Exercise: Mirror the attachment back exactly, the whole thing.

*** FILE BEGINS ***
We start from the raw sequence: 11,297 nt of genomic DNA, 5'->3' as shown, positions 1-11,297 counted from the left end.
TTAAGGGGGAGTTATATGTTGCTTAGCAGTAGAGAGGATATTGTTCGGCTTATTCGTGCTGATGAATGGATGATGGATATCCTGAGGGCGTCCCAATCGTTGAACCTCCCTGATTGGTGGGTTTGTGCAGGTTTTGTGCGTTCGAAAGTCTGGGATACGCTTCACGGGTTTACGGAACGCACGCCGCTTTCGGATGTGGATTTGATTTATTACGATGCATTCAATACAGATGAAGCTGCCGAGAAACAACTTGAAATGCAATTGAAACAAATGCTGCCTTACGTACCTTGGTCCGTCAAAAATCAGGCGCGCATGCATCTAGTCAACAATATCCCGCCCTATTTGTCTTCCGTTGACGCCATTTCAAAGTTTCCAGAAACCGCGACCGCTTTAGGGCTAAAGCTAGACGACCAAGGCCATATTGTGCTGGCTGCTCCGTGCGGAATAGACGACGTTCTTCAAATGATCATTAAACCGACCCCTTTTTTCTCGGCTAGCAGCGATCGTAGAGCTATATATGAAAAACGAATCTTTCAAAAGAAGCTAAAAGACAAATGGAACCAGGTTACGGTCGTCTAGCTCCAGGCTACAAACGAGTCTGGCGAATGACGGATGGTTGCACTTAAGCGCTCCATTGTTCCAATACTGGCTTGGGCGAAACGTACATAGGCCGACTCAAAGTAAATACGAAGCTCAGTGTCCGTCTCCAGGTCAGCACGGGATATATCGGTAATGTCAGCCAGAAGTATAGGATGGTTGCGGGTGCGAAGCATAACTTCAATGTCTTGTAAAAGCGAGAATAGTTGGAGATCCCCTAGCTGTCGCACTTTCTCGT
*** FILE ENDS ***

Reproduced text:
We start from the raw sequence: 11,297 nt of genomic DNA, 5'->3' as shown, positions 1-11,297 counted from the left end.
TTAAGGGGGAGTTATATGTTGCTTAGCAGTAGAGAGGATATTGTTCGGCTTATTCGTGCTGATGAATGGATGATGGATATCCTGAGGGCGTCCCAATCGTTGAACCTCCCTGATTGGTGGGTTTGTGCAGGTTTTGTGCGTTCGAAAGTCTGGGATACGCTTCACGGGTTTACGGAACGCACGCCGCTTTCGGATGTGGATTTGATTTATTACGATGCATTCAATACAGATGAAGCTGCCGAGAAACAACTTGAAATGCAATTGAAACAAATGCTGCCTTACGTACCTTGGTCCGTCAAAAATCAGGCGCGCATGCATCTAGTCAACAATATCCCGCCCTATTTGTCTTCCGTTGACGCCATTTCAAAGTTTCCAGAAACCGCGACCGCTTTAGGGCTAAAGCTAGACGACCAAGGCCATATTGTGCTGGCTGCTCCGTGCGGAATAGACGACGTTCTTCAAATGATCATTAAACCGACCCCTTTTTTCTCGGCTAGCAGCGATCGTAGAGCTATATATGAAAAACGAATCTTTCAAAAGAAGCTAAAAGACAAATGGAACCAGGTTACGGTCGTCTAGCTCCAGGCTACAAACGAGTCTGGCGAATGACGGATGGTTGCACTTAAGCGCTCCATTGTTCCAATACTGGCTTGGGCGAAACGTACATAGGCCGACTCAAAGTAAATACGAAGCTCAGTGTCCGTCTCCAGGTCAGCACGGGATATATCGGTAATGTCAGCCAGAAGTATAGGATGGTTGCGGGTGCGAAGCATAACTTCAATGTCTTGTAAAAGCGAGAATAGTTGGAGATCCCCTAGCTGTCGCACTTTCTCGT